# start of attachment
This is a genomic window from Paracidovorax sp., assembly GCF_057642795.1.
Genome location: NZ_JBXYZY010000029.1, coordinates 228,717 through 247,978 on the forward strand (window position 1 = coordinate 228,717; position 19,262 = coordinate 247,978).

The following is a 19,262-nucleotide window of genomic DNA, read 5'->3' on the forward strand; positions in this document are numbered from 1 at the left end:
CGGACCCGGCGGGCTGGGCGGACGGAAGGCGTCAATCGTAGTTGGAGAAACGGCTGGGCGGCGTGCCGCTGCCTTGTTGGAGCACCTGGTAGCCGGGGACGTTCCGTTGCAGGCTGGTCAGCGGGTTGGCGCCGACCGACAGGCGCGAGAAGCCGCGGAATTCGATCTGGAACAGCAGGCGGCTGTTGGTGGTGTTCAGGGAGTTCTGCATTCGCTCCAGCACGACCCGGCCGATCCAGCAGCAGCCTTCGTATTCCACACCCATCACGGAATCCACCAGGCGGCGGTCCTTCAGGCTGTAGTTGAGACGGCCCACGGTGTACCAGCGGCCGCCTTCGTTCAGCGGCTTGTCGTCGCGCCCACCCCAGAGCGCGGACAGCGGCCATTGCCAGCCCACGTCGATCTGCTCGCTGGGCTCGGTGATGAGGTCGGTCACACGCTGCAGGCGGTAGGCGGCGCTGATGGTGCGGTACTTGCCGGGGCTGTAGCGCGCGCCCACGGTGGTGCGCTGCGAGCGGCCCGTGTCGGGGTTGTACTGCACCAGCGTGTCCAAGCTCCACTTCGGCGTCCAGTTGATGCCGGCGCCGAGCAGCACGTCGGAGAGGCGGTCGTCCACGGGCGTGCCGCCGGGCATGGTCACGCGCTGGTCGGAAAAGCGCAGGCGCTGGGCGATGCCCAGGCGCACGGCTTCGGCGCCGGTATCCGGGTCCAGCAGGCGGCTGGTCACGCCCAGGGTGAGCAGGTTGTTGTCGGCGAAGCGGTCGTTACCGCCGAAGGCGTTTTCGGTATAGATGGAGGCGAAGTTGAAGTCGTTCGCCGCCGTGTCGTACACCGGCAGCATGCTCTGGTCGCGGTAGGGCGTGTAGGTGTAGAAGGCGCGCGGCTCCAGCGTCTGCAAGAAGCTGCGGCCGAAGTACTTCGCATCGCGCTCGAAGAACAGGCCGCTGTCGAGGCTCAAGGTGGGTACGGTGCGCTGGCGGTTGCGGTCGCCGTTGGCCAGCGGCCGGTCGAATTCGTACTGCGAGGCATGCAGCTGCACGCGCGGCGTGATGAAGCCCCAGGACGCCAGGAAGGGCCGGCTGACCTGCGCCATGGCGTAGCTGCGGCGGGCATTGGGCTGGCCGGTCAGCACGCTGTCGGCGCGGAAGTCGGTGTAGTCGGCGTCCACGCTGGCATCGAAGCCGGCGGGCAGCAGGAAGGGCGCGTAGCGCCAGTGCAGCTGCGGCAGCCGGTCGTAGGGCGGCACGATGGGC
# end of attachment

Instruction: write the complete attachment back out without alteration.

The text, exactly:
This is a genomic window from Paracidovorax sp., assembly GCF_057642795.1.
Genome location: NZ_JBXYZY010000029.1, coordinates 228,717 through 247,978 on the forward strand (window position 1 = coordinate 228,717; position 19,262 = coordinate 247,978).

The following is a 19,262-nucleotide window of genomic DNA, read 5'->3' on the forward strand; positions in this document are numbered from 1 at the left end:
CGGACCCGGCGGGCTGGGCGGACGGAAGGCGTCAATCGTAGTTGGAGAAACGGCTGGGCGGCGTGCCGCTGCCTTGTTGGAGCACCTGGTAGCCGGGGACGTTCCGTTGCAGGCTGGTCAGCGGGTTGGCGCCGACCGACAGGCGCGAGAAGCCGCGGAATTCGATCTGGAACAGCAGGCGGCTGTTGGTGGTGTTCAGGGAGTTCTGCATTCGCTCCAGCACGACCCGGCCGATCCAGCAGCAGCCTTCGTATTCCACACCCATCACGGAATCCACCAGGCGGCGGTCCTTCAGGCTGTAGTTGAGACGGCCCACGGTGTACCAGCGGCCGCCTTCGTTCAGCGGCTTGTCGTCGCGCCCACCCCAGAGCGCGGACAGCGGCCATTGCCAGCCCACGTCGATCTGCTCGCTGGGCTCGGTGATGAGGTCGGTCACACGCTGCAGGCGGTAGGCGGCGCTGATGGTGCGGTACTTGCCGGGGCTGTAGCGCGCGCCCACGGTGGTGCGCTGCGAGCGGCCCGTGTCGGGGTTGTACTGCACCAGCGTGTCCAAGCTCCACTTCGGCGTCCAGTTGATGCCGGCGCCGAGCAGCACGTCGGAGAGGCGGTCGTCCACGGGCGTGCCGCCGGGCATGGTCACGCGCTGGTCGGAAAAGCGCAGGCGCTGGGCGATGCCCAGGCGCACGGCTTCGGCGCCGGTATCCGGGTCCAGCAGGCGGCTGGTCACGCCCAGGGTGAGCAGGTTGTTGTCGGCGAAGCGGTCGTTACCGCCGAAGGCGTTTTCGGTATAGATGGAGGCGAAGTTGAAGTCGTTCGCCGCCGTGTCGTACACCGGCAGCATGCTCTGGTCGCGGTAGGGCGTGTAGGTGTAGAAGGCGCGCGGCTCCAGCGTCTGCAAGAAGCTGCGGCCGAAGTACTTCGCATCGCGCTCGAAGAACAGGCCGCTGTCGAGGCTCAAGGTGGGTACGGTGCGCTGGCGGTTGCGGTCGCCGTTGGCCAGCGGCCGGTCGAATTCGTACTGCGAGGCATGCAGCTGCACGCGCGGCGTGATGAAGCCCCAGGACGCCAGGAAGGGCCGGCTGACCTGCGCCATGGCGTAGCTGCGGCGGGCATTGGGCTGGCCGGTCAGCACGCTGTCGGCGCGGAAGTCGGTGTAGTCGGCGTCCACGCTGGCATCGAAGCCGGCGGGCAGCAGGAAGGGCGCGTAGCGCCAGTGCAGCTGCGGCAGCCGGTCGTAGGGCGGCACGATGGGC